Temperatures for the month of September 2004 were pretty much normal. The month finished 0.3 degrees above the normal of 62.4 degrees. There were only two 90 degree days which were exactly 90 degrees and both were the warmest days during September. The normal number of 90 degree days for September is 2. Temperatures ranged from the two 90 degree readings down to 37 degrees. There were no temperature records set or tied during the month.
No severe weather was observed at DIA during September. Eight thunderstorms were recorded and all except one were accompanied by rainfall. No hail was observed at DIA for the month.
So with the exception of above normal rainfall September 2004 was pretty much the norm.
October is normally one of the quietest weather months in Denver with an abundance of mild sunny days and clear cool nights. It has the second highest amount of sunshine with 72 percent. The month with the highest percentage is September with 74 percent and coincidently the month after October, November is one of the lowest sunshine months with only 64 percent. In most years October brings the first taste of winter with the average date of the first freeze on the 7th and the average first snow on the 15th.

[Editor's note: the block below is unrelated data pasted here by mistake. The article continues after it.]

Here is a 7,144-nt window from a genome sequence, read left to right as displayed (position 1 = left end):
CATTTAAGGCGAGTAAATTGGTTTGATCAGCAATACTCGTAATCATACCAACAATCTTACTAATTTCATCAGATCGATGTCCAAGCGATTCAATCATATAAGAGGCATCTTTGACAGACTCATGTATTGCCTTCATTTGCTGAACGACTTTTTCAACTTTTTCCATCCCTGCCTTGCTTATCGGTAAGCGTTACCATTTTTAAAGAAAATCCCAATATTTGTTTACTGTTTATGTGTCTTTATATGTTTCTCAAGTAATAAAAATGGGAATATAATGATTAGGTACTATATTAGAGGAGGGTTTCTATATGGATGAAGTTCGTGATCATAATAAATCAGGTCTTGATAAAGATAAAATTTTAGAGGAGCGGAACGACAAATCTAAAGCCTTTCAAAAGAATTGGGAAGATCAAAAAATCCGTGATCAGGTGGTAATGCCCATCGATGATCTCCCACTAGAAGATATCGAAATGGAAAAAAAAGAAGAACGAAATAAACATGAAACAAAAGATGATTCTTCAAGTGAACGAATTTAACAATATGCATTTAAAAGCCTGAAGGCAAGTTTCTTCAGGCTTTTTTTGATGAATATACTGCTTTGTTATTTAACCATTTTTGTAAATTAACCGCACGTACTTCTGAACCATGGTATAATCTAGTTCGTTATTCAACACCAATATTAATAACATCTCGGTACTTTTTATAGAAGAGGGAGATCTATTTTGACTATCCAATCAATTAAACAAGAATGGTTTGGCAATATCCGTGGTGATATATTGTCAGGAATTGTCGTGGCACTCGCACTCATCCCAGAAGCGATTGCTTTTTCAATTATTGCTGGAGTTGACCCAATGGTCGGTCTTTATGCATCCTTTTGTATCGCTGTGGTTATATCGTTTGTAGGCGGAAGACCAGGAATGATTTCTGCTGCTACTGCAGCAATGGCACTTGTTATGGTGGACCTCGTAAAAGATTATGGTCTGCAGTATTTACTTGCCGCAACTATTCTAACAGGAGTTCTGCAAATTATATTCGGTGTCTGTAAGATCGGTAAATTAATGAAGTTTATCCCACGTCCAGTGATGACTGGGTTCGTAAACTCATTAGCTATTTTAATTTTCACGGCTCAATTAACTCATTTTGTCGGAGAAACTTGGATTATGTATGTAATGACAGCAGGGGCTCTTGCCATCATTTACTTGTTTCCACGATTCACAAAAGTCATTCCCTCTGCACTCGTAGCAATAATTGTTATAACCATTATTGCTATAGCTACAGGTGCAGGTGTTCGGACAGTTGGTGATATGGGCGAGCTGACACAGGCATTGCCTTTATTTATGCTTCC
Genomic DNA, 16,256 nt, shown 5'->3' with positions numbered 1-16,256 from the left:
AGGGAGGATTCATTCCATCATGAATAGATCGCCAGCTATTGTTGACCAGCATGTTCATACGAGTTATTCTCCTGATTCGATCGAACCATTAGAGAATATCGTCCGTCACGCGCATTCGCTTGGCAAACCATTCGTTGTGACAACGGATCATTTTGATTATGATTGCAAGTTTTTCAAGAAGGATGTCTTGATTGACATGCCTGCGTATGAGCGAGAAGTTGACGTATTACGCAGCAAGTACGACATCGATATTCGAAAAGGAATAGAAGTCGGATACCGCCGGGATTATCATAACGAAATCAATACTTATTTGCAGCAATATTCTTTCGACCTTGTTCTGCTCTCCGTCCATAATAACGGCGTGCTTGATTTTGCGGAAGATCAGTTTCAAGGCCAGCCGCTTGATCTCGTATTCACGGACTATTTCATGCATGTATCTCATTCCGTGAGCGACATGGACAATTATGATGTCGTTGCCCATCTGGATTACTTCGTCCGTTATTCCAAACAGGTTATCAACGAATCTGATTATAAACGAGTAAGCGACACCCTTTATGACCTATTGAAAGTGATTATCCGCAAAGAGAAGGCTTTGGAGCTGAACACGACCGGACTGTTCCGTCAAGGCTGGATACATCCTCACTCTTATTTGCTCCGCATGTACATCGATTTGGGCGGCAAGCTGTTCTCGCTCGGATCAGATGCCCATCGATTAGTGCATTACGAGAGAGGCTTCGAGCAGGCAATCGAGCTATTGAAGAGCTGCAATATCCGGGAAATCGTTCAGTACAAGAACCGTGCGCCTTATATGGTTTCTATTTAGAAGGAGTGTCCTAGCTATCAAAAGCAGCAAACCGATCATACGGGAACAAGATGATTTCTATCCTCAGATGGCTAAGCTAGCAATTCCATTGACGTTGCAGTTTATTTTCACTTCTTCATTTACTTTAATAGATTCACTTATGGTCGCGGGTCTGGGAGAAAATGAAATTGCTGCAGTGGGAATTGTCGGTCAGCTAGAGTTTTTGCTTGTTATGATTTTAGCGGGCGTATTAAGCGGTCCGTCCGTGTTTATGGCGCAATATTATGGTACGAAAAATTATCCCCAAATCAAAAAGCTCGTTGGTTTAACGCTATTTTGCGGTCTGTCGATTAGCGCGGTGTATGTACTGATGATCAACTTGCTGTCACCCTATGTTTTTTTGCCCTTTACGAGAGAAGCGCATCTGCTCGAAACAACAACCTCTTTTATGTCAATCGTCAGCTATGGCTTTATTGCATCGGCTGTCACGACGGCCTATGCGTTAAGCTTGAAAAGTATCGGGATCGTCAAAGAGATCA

There is a great temperature extreme difference for October. The record high October Temperature is 90 degrees set October 1st 1892, while the coldest October temperature is 2 degrees below zero set on October 29th 1917. On October 2nd 1969 the Denver temperature was 85 degrees. On October 3rd and 4th 15 inches of snow fell across the metro area. In 1991 a record high or 89 degrees was set on the 16th followed by lows of 7 degrees on the 30th and 10 degrees on the 31st.
One of Denver’s most famous snowstorms was the “Bronco Blizzard” which occurred on October 15th 1984. This storm was witnessed by a nationwide television audience on Monday night football. By the time the game ended the entire field was covered by 3-4 inches of snow. By the time the storm ended over a foot of snow had fallen over most of the metro area. October 1997 turned out to be a snow record setter. The blizzard of October 24th-25th produced 19.1 inches of snow in a 24 hour period setting a new October record. Before the storm ended 21.9 inches of snow had fallen at old Stapleton Airport during the 2 day period. The month finished with 22.1 inches making it the 3rd snowiest October in Denver history.
Sunrise/Sunset (Denver area)